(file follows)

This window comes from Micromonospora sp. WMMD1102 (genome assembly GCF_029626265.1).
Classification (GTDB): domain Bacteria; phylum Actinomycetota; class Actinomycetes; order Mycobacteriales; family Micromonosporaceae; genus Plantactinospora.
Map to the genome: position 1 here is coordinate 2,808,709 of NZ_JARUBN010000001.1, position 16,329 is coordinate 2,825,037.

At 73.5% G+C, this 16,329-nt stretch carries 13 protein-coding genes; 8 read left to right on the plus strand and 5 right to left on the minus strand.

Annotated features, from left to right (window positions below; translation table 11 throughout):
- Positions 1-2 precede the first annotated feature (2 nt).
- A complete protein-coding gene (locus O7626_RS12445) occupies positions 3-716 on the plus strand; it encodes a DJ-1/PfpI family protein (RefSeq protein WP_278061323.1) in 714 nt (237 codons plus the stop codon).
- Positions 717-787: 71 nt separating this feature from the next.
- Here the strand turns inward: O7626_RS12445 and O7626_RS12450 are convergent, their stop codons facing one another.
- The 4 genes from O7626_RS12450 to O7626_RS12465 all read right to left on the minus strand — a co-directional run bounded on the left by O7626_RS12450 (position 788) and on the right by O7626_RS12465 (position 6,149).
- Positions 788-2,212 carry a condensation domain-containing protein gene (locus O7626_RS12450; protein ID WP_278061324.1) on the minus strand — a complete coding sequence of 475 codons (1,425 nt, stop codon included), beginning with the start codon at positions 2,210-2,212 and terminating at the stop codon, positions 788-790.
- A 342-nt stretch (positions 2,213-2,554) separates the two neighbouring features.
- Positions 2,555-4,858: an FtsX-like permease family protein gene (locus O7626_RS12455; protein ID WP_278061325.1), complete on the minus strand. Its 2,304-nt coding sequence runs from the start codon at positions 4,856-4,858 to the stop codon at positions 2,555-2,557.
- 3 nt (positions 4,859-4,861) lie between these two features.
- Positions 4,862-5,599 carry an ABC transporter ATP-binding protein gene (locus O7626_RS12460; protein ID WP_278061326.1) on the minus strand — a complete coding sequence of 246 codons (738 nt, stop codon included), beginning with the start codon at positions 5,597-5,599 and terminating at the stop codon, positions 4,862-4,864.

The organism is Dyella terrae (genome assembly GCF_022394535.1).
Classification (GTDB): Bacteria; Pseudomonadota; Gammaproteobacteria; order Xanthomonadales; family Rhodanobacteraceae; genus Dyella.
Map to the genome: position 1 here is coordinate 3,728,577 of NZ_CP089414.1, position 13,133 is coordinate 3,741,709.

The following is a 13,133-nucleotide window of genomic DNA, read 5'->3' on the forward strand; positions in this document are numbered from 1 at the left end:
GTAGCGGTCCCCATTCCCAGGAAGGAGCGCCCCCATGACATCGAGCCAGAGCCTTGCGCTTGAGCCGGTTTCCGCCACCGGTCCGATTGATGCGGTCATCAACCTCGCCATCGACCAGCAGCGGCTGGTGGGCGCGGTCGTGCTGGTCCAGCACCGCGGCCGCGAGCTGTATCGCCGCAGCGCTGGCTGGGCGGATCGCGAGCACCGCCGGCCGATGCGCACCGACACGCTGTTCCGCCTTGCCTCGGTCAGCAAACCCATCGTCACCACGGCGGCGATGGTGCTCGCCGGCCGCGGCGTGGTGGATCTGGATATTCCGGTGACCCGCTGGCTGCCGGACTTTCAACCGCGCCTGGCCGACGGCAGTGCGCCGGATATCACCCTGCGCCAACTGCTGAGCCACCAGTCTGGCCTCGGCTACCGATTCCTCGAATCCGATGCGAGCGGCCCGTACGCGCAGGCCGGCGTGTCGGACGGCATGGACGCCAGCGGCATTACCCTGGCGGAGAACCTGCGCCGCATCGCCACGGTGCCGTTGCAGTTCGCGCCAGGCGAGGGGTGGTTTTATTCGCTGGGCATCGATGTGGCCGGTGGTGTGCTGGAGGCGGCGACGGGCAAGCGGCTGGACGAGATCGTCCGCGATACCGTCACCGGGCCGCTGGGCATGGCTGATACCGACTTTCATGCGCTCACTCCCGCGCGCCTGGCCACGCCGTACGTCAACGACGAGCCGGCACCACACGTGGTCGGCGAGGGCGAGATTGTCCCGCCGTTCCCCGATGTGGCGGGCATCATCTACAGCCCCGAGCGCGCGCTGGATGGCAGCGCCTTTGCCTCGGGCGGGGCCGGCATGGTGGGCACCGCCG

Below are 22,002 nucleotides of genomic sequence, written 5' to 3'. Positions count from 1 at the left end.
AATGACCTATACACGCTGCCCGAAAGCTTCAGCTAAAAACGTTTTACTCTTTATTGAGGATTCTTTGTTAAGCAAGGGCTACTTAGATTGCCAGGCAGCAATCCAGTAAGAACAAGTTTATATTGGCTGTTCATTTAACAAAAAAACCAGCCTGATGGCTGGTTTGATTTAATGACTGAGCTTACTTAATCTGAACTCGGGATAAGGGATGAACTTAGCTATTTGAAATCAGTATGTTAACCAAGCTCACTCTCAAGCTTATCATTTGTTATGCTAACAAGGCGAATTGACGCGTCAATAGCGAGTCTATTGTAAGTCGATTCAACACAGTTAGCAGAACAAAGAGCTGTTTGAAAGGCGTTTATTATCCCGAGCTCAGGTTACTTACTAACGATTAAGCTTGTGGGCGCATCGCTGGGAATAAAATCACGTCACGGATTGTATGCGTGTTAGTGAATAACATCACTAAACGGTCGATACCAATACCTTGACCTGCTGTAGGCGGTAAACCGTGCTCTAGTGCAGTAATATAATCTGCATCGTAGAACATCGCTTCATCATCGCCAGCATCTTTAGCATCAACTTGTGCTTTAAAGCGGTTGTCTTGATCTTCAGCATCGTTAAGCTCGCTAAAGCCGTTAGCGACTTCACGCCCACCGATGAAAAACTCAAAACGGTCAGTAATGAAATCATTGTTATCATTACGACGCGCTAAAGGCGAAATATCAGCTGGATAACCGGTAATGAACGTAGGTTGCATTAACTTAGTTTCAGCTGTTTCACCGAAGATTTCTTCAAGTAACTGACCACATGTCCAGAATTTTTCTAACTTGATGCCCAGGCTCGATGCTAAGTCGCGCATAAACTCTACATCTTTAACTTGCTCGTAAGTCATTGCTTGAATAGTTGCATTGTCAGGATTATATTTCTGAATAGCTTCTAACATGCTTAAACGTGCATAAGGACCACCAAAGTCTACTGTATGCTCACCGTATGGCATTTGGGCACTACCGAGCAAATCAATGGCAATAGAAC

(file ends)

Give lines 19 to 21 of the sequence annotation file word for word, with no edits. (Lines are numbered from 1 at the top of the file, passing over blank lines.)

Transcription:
The following is a 13,133-nucleotide window of genomic DNA, read 5'->3' on the forward strand; positions in this document are numbered from 1 at the left end:
GTAGCGGTCCCCATTCCCAGGAAGGAGCGCCCCCATGACATCGAGCCAGAGCCTTGCGCTTGAGCCGGTTTCCGCCACCGGTCCGATTGATGCGGTCATCAACCTCGCCATCGACCAGCAGCGGCTGGTGGGCGCGGTCGTGCTGGTCCAGCACCGCGGCCGCGAGCTGTATCGCCGCAGCGCTGGCTGGGCGGATCGCGAGCACCGCCGGCCGATGCGCACCGACACGCTGTTCCGCCTTGCCTCGGTCAGCAAACCCATCGTCACCACGGCGGCGATGGTGCTCGCCGGCCGCGGCGTGGTGGATCTGGATATTCCGGTGACCCGCTGGCTGCCGGACTTTCAACCGCGCCTGGCCGACGGCAGTGCGCCGGATATCACCCTGCGCCAACTGCTGAGCCACCAGTCTGGCCTCGGCTACCGATTCCTCGAATCCGATGCGAGCGGCCCGTACGCGCAGGCCGGCGTGTCGGACGGCATGGACGCCAGCGGCATTACCCTGGCGGAGAACCTGCGCCGCATCGCCACGGTGCCGTTGCAGTTCGCGCCAGGCGAGGGGTGGTTTTATTCGCTGGGCATCGATGTGGCCGGTGGTGTGCTGGAGGCGGCGACGGGCAAGCGGCTGGACGAGATCGTCCGCGATACCGTCACCGGGCCGCTGGGCATGGCTGATACCGACTTTCATGCGCTCACTCCCGCGCGCCTGGCCACGCCGTACGTCAACGACGAGCCGGCACCACACGTGGTCGGCGAGGGCGAGATTGTCCCGCCGTTCCCCGATGTGGCGGGCATCATCTACAGCCCCGAGCGCGCGCTGGATGGCAGCGCCTTTGCCTCGGGCGGGGCCGGCATGGTGGGCACCGCCG

Below are 22,002 nucleotides of genomic sequence, written 5' to 3'. Positions count from 1 at the left end.